Could shacking up with another business be the way forward?

But moving from the kitchen table to an office space has never been so expensive, and renting a more client-facing environment might not be feasible for a start-up on a shoestring.

Commercial rents might be higher than ever – but people’s attitudes to their workspace have also never been so flexible. The ‘sharing economy’ attitude has hit the workplace, with people sharing their office with businesses distinctly different to their own.

Shared office space could be the solution to your problem: Desk renters can potentially lease space on a daily, weekly or monthly basis. All you need is your own laptop while other amenities like broadband, printers, scanners, conference rooms and coffee machines, are often provided. But it’s worth weighing up the advantages, the drawbacks and some other considerations before ‘shacking up’.

The first advantage, particularly for those currently flying solo, is it gives you the chance to interact with humans. No more chats with the goldfish on the kitchen table. You get to be with, hopefully, like-minded individuals and have the chance to widen your network.

A further key benefit for freelancers, or indeed any small business, is being surrounded by others, who are hard-working and motivated. It can help keep you focused. You may be one of those who works until they drop. From home, there can be a tendency to soldier on through the day and sometimes into the night without stopping. Going somewhere that isn’t home may just allow you to see that people do take lunch breaks.

For many something even more flexible, such as hot-desking, is a further option. Some spaces have desks set aside for co-workers to rent for a few days or even hours. It can be the best solution for those who work from home most of the time, and feel this generally works well, but want to escape occasionally and seek out the support of others.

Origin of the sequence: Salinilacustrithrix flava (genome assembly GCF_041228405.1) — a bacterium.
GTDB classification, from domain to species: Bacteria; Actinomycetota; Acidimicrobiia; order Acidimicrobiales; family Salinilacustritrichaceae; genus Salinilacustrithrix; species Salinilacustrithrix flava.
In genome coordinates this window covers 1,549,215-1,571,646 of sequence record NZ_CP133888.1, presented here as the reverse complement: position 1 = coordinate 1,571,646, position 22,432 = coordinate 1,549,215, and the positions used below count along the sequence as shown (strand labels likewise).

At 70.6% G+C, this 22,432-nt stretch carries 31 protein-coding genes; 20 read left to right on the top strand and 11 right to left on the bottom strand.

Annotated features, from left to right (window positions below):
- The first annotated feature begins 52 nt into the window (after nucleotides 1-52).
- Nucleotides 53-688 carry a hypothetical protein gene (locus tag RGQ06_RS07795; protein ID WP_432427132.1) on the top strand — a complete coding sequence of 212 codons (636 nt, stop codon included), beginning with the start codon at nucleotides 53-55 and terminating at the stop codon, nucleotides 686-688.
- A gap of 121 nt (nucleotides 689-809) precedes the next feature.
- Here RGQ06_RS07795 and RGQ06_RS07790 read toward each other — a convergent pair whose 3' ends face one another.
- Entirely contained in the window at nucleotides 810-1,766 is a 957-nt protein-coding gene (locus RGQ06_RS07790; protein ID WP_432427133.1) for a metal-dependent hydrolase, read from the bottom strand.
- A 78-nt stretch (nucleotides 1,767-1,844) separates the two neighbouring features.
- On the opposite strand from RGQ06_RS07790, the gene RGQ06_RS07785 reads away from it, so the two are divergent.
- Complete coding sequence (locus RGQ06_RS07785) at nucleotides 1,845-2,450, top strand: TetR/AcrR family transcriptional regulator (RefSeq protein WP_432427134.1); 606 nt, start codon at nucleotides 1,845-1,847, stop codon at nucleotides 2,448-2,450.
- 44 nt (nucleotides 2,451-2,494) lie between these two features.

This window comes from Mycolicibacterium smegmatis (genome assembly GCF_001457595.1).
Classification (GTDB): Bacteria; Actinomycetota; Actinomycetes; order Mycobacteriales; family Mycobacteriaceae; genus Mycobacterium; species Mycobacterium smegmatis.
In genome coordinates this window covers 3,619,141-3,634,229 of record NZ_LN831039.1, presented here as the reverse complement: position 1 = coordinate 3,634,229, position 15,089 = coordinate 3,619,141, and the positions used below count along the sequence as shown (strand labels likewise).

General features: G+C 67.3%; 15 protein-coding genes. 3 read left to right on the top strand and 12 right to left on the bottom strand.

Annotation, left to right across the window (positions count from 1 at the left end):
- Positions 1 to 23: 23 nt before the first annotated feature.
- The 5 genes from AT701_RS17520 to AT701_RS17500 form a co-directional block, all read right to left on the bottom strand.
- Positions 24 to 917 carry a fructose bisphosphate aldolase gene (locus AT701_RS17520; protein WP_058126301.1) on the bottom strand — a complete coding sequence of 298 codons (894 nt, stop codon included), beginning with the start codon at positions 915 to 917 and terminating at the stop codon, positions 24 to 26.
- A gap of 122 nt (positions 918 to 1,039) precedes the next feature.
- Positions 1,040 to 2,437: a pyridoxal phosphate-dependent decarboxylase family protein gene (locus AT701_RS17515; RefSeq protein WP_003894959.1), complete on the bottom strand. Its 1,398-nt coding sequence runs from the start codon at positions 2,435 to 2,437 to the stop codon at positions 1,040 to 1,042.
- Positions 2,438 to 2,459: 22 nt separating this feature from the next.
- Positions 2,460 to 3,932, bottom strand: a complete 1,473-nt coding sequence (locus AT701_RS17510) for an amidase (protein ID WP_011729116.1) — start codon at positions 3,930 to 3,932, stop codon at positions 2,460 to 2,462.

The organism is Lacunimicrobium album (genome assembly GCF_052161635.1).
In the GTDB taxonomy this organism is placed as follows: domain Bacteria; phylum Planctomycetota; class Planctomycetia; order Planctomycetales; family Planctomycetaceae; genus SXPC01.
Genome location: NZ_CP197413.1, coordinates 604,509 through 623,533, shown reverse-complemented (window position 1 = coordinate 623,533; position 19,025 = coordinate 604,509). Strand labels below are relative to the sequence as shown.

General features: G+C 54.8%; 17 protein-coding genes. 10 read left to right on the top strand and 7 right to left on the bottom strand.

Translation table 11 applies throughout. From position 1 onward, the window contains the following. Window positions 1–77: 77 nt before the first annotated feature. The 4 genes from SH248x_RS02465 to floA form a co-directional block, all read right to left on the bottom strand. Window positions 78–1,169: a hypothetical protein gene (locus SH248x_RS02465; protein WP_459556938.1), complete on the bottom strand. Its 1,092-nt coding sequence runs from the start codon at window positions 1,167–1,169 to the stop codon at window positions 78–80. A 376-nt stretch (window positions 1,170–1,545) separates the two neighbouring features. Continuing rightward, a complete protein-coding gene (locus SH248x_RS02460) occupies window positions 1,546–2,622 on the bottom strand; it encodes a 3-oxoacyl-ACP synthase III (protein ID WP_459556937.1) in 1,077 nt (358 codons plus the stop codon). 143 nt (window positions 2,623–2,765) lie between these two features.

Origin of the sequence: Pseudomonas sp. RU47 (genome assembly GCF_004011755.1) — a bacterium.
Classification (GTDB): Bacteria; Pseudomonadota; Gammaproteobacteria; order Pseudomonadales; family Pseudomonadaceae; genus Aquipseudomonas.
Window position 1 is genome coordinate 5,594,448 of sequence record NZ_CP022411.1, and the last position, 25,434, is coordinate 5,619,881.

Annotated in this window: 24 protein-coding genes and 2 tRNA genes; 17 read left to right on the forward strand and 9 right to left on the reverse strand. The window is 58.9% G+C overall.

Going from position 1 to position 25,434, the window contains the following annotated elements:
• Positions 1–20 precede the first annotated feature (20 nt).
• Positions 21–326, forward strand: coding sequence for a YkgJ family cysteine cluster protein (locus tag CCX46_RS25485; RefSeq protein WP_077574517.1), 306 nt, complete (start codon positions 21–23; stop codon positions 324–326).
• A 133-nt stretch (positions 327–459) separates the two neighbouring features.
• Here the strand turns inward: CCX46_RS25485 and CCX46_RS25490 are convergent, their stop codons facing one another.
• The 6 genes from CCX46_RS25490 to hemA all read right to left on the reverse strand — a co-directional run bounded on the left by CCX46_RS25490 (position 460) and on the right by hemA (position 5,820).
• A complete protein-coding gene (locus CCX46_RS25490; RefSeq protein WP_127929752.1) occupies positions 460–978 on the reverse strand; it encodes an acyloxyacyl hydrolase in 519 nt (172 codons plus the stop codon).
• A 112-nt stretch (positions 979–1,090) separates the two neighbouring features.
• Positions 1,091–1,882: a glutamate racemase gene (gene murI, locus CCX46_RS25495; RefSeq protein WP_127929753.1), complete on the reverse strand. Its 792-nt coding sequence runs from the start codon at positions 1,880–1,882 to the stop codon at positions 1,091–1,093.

One thing to bear in mind though is how much space you need and for how long. If you want a permanent home, to house either just yourself or your team, the best bet is to find yourself a shared space you can use all the time. This may work out as more expensive, but luckily these tend to be on rolling monthly contracts, which means you’re not tied in.

So, what else do you need to think about?

While sharing an office can be great for meeting people, it’s important to anticipate potential irritations between co-habitees. Just as you might have regrets about hiring someone who didn’t fit in with your company culture, the same applies when you share an office – the dynamic needs to be right.

Then there’s lack of control over your space. Before anyone signs up for a shared office space, accept things such as décor won’t be up to you. It may be too hot or even too cold. Other things such as broadband speeds may be annoyingly slow. And your penchant for dancing to loud music in your onesie will no longer be an option.

Finally, cost is a factor for the would-be lone worker. While shared offices tend to be the cheapest way to rent deskspace, they may well end up costing more than your home office.

In summary, probably the biggest consideration for budding desk renter is the people you would want to share an office with. At best it’s a way to enhance your business, either through networking and referrals, opportunities for collaborative projects, or simply through the energy and dynamic they help to create. At worst, however, it’s a cultural clash. The chemistry needs to be right.

By Peter Ames, head of strategy at office space search engine, Office Genie

Image: Office via Shutterstock